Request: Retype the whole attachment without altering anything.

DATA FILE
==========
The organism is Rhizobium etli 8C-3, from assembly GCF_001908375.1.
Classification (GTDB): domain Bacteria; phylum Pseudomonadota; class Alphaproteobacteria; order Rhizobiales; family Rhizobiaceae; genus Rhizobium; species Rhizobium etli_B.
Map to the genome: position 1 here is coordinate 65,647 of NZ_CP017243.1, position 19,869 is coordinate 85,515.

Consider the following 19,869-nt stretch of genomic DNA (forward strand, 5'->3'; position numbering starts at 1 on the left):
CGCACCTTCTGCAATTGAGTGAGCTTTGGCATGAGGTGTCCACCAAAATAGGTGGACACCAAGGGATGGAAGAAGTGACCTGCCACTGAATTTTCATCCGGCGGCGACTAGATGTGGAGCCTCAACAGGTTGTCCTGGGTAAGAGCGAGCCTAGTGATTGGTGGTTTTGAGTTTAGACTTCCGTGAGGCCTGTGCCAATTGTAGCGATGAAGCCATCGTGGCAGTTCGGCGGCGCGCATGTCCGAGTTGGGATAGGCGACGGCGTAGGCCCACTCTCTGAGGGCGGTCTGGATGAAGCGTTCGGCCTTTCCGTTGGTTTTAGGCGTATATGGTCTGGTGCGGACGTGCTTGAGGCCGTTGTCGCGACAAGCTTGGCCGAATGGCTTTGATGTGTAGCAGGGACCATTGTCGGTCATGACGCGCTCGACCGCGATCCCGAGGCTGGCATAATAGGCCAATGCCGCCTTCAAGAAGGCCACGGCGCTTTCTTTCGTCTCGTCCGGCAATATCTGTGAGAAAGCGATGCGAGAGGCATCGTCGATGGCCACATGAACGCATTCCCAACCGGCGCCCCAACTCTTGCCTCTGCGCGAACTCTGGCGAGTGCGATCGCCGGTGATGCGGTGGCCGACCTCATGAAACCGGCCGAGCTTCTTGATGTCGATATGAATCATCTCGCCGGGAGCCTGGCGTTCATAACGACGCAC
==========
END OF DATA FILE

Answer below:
The organism is Rhizobium etli 8C-3, from assembly GCF_001908375.1.
Classification (GTDB): domain Bacteria; phylum Pseudomonadota; class Alphaproteobacteria; order Rhizobiales; family Rhizobiaceae; genus Rhizobium; species Rhizobium etli_B.
Map to the genome: position 1 here is coordinate 65,647 of NZ_CP017243.1, position 19,869 is coordinate 85,515.

Consider the following 19,869-nt stretch of genomic DNA (forward strand, 5'->3'; position numbering starts at 1 on the left):
CGCACCTTCTGCAATTGAGTGAGCTTTGGCATGAGGTGTCCACCAAAATAGGTGGACACCAAGGGATGGAAGAAGTGACCTGCCACTGAATTTTCATCCGGCGGCGACTAGATGTGGAGCCTCAACAGGTTGTCCTGGGTAAGAGCGAGCCTAGTGATTGGTGGTTTTGAGTTTAGACTTCCGTGAGGCCTGTGCCAATTGTAGCGATGAAGCCATCGTGGCAGTTCGGCGGCGCGCATGTCCGAGTTGGGATAGGCGACGGCGTAGGCCCACTCTCTGAGGGCGGTCTGGATGAAGCGTTCGGCCTTTCCGTTGGTTTTAGGCGTATATGGTCTGGTGCGGACGTGCTTGAGGCCGTTGTCGCGACAAGCTTGGCCGAATGGCTTTGATGTGTAGCAGGGACCATTGTCGGTCATGACGCGCTCGACCGCGATCCCGAGGCTGGCATAATAGGCCAATGCCGCCTTCAAGAAGGCCACGGCGCTTTCTTTCGTCTCGTCCGGCAATATCTGTGAGAAAGCGATGCGAGAGGCATCGTCGATGGCCACATGAACGCATTCCCAACCGGCGCCCCAACTCTTGCCTCTGCGCGAACTCTGGCGAGTGCGATCGCCGGTGATGCGGTGGCCGACCTCATGAAACCGGCCGAGCTTCTTGATGTCGATATGAATCATCTCGCCGGGAGCCTGGCGTTCATAACGACGCAC